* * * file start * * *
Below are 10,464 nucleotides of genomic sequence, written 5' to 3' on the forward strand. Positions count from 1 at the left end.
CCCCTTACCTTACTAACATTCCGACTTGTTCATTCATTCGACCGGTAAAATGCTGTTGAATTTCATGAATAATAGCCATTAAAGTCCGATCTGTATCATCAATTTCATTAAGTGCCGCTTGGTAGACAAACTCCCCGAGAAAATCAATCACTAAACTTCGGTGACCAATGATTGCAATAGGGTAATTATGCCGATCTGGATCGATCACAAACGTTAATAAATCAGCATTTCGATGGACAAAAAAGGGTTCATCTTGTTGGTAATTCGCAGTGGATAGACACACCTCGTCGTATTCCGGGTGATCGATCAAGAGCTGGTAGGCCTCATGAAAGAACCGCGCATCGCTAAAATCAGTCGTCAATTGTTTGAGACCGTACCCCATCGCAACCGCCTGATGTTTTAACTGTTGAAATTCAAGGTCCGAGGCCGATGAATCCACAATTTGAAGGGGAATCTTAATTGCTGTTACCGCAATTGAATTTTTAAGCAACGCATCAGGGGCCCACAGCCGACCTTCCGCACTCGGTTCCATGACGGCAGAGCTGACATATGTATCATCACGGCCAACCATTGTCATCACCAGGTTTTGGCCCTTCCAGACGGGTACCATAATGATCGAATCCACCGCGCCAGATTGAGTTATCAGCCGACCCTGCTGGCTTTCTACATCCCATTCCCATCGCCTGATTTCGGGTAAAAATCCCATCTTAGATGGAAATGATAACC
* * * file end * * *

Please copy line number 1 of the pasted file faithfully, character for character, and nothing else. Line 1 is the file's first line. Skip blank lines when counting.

Below are 10,464 nucleotides of genomic sequence, written 5' to 3' on the forward strand. Positions count from 1 at the left end.